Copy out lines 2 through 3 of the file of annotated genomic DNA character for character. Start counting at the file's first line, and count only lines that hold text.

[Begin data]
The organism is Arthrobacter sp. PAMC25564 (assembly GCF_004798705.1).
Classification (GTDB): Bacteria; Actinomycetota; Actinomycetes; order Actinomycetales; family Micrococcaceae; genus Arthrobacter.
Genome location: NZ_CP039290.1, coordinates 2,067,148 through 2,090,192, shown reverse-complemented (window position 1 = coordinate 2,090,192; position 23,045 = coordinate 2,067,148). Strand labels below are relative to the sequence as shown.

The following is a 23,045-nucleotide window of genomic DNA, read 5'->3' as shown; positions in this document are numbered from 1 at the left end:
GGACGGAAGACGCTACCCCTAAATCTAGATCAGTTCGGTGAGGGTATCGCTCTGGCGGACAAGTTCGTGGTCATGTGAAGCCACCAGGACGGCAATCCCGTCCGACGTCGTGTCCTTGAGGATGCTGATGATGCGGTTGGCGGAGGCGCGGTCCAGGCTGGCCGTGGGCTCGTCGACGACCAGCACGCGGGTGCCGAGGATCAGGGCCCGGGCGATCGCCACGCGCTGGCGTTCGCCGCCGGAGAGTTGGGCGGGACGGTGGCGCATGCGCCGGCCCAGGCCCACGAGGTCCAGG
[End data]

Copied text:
Classification (GTDB): Bacteria; Actinomycetota; Actinomycetes; order Actinomycetales; family Micrococcaceae; genus Arthrobacter.
Genome location: NZ_CP039290.1, coordinates 2,067,148 through 2,090,192, shown reverse-complemented (window position 1 = coordinate 2,090,192; position 23,045 = coordinate 2,067,148). Strand labels below are relative to the sequence as shown.